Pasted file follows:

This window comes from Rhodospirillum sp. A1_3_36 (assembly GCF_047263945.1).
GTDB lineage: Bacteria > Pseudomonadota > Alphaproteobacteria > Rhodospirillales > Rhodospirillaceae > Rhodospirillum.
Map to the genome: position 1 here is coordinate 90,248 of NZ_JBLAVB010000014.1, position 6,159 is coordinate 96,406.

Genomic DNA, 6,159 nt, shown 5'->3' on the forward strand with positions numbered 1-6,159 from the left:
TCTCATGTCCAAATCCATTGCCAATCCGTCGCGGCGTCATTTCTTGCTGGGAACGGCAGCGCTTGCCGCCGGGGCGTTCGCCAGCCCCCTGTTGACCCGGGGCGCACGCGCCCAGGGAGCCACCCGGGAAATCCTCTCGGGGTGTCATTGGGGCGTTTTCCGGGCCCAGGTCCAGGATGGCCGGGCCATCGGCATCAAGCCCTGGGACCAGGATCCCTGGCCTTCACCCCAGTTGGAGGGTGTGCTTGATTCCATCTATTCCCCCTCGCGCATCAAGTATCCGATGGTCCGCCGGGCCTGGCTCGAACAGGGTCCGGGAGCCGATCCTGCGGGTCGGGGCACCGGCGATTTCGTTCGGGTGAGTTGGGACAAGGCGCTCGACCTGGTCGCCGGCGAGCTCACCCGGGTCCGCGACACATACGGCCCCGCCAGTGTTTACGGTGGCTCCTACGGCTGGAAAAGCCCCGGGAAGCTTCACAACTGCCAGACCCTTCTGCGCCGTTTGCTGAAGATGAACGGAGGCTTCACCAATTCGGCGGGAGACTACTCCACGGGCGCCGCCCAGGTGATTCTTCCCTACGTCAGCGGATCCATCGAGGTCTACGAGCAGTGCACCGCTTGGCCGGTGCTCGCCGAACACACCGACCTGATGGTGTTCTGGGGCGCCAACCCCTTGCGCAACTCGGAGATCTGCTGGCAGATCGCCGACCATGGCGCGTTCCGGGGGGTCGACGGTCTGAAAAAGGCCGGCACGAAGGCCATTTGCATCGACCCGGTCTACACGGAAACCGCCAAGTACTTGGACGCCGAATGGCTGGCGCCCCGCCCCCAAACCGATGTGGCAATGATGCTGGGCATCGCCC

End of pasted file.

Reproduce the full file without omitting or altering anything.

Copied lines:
This window comes from Rhodospirillum sp. A1_3_36 (assembly GCF_047263945.1).
GTDB lineage: Bacteria > Pseudomonadota > Alphaproteobacteria > Rhodospirillales > Rhodospirillaceae > Rhodospirillum.
Map to the genome: position 1 here is coordinate 90,248 of NZ_JBLAVB010000014.1, position 6,159 is coordinate 96,406.

Genomic DNA, 6,159 nt, shown 5'->3' on the forward strand with positions numbered 1-6,159 from the left:
TCTCATGTCCAAATCCATTGCCAATCCGTCGCGGCGTCATTTCTTGCTGGGAACGGCAGCGCTTGCCGCCGGGGCGTTCGCCAGCCCCCTGTTGACCCGGGGCGCACGCGCCCAGGGAGCCACCCGGGAAATCCTCTCGGGGTGTCATTGGGGCGTTTTCCGGGCCCAGGTCCAGGATGGCCGGGCCATCGGCATCAAGCCCTGGGACCAGGATCCCTGGCCTTCACCCCAGTTGGAGGGTGTGCTTGATTCCATCTATTCCCCCTCGCGCATCAAGTATCCGATGGTCCGCCGGGCCTGGCTCGAACAGGGTCCGGGAGCCGATCCTGCGGGTCGGGGCACCGGCGATTTCGTTCGGGTGAGTTGGGACAAGGCGCTCGACCTGGTCGCCGGCGAGCTCACCCGGGTCCGCGACACATACGGCCCCGCCAGTGTTTACGGTGGCTCCTACGGCTGGAAAAGCCCCGGGAAGCTTCACAACTGCCAGACCCTTCTGCGCCGTTTGCTGAAGATGAACGGAGGCTTCACCAATTCGGCGGGAGACTACTCCACGGGCGCCGCCCAGGTGATTCTTCCCTACGTCAGCGGATCCATCGAGGTCTACGAGCAGTGCACCGCTTGGCCGGTGCTCGCCGAACACACCGACCTGATGGTGTTCTGGGGCGCCAACCCCTTGCGCAACTCGGAGATCTGCTGGCAGATCGCCGACCATGGCGCGTTCCGGGGGGTCGACGGTCTGAAAAAGGCCGGCACGAAGGCCATTTGCATCGACCCGGTCTACACGGAAACCGCCAAGTACTTGGACGCCGAATGGCTGGCGCCCCGCCCCCAAACCGATGTGGCAATGATGCTGGGCATCGCCC